English version

lustre

From Longman Dictionary of Contemporary Englishlustrelus‧tre British English, luster American English /ˈlʌstə $ -ər/ noun [singular, uncountable]  1 an attractive shiny appearance Her thick, black hair shone with lustre.2 INTERESTINGthe quality that makes something interesting or exciting There’ll be a celebrity guest to add lustre to the occasion.
Examples from the Corpus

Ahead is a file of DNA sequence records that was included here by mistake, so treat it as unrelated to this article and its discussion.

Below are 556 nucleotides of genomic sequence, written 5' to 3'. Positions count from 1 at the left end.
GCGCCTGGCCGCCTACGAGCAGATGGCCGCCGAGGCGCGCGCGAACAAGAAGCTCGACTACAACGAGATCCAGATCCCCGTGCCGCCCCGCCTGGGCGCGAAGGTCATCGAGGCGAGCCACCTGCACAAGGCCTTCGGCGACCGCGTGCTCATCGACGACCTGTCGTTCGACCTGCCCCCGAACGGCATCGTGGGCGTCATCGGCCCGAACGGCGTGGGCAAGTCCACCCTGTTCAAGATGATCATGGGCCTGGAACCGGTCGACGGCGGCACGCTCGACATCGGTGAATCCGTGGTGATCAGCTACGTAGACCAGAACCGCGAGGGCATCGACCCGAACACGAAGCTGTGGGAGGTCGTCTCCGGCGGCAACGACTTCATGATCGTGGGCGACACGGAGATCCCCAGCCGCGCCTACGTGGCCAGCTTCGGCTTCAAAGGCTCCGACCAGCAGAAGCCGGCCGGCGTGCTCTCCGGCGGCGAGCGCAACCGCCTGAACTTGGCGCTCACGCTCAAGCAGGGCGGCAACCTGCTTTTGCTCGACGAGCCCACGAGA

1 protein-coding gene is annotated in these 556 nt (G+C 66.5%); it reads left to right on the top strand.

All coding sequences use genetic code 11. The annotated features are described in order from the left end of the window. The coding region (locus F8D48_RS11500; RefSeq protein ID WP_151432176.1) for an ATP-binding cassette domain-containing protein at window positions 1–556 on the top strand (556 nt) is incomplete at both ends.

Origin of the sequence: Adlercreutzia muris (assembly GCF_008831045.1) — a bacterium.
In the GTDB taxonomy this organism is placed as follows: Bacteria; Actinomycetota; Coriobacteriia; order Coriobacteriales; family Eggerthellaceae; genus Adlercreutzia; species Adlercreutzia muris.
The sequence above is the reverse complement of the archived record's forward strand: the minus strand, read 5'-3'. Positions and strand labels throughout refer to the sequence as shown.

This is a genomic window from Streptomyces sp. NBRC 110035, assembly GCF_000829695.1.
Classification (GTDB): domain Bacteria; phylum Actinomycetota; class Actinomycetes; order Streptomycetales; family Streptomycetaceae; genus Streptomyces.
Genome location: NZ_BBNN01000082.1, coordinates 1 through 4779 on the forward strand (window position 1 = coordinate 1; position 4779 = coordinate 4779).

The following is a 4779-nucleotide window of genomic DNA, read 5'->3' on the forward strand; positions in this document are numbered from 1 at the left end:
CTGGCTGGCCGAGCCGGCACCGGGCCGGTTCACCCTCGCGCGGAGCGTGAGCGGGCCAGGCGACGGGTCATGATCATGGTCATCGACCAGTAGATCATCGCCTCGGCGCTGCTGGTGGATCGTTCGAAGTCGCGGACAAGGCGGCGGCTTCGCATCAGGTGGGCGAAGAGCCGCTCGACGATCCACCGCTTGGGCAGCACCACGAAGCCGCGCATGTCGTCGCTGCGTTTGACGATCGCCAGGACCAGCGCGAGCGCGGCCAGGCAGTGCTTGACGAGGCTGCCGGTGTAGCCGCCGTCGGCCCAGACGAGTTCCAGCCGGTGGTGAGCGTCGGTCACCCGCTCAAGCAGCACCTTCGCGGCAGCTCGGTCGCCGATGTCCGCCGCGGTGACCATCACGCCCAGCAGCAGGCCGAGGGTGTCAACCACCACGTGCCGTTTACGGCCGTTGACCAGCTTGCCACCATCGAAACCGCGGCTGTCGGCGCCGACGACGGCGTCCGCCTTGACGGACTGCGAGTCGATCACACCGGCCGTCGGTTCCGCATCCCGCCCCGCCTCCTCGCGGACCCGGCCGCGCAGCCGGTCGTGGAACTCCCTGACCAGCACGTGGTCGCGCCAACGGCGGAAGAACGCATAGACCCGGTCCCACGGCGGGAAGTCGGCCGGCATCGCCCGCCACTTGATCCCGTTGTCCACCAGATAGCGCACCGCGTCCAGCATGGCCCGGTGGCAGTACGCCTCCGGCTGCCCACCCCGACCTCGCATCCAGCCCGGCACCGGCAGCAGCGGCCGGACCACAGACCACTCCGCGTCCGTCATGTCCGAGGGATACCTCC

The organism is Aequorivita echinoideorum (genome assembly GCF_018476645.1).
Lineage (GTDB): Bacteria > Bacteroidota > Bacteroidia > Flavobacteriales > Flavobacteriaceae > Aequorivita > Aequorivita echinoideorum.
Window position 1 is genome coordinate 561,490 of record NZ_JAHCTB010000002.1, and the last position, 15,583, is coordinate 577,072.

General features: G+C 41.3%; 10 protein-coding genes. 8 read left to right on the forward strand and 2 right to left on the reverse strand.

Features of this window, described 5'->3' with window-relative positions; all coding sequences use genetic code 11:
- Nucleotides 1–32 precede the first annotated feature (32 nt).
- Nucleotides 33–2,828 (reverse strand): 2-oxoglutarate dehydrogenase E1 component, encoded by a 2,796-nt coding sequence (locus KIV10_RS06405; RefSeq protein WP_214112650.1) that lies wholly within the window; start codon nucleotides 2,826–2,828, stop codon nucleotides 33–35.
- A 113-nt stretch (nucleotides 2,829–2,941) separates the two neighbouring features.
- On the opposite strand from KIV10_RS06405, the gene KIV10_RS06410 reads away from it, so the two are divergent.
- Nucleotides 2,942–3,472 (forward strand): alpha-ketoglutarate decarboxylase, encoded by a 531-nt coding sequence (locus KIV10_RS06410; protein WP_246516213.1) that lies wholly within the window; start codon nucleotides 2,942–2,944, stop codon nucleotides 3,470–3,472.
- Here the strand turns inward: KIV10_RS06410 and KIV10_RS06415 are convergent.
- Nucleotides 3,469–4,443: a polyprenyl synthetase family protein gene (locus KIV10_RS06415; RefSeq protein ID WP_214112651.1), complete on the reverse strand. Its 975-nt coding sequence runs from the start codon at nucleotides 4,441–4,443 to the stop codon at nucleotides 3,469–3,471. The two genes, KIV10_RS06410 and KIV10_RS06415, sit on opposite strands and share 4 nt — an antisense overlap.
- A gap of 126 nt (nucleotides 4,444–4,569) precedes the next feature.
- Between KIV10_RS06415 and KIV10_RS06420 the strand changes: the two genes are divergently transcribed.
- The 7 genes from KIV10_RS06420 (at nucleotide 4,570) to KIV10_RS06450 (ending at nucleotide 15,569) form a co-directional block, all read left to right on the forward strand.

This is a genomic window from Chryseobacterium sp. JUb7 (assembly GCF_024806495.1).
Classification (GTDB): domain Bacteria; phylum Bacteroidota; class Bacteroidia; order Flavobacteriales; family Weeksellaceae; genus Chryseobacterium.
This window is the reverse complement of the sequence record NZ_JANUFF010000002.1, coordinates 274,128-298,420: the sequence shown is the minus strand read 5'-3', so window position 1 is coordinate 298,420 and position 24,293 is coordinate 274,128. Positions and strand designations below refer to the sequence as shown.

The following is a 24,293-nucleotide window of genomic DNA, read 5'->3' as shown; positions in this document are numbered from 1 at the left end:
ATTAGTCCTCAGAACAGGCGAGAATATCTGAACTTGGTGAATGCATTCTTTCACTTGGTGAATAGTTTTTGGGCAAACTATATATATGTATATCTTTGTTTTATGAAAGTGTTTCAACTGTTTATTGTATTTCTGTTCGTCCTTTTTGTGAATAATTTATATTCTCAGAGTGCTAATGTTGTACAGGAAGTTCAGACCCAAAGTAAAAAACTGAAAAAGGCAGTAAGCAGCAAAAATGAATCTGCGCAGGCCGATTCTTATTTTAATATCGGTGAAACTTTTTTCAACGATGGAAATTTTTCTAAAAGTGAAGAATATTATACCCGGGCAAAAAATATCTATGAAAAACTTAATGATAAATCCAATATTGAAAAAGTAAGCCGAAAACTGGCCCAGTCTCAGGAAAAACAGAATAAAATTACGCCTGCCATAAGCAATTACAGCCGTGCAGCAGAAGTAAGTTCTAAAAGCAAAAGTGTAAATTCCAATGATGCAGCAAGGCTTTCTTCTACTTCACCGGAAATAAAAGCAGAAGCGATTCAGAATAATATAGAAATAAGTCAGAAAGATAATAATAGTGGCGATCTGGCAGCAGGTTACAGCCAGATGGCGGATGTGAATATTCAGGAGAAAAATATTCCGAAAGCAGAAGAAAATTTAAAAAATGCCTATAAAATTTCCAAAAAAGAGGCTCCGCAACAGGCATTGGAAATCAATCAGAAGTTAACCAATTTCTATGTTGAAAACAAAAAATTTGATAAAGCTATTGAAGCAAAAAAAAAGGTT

lustreEven after the Papacy had returned to Rome in 1376, the Anti-Popes enabled it to retain its luxury and lustre.Granite and alabaster were also imported with precious materials such as porphyry to give richness and lustre to interiors.Autumn had given the trees that extra golden lustre.The species is beautifully preserved, retaining something of its original lustre, and all the fine details of its ornament.The original lustre of the shell has been retained.They have a handsome shiny lustre which makes them conspicuous from a distance.This is nonsense; the lustre is solely the result of the chemical washing.The team were trudging off the pitch, the diamonds on their shirt-sleeves having long since lost their lustre.The piled fibres absorb and reflect the light, alternating deep and pale hues and giving the cloth its unique lustre.
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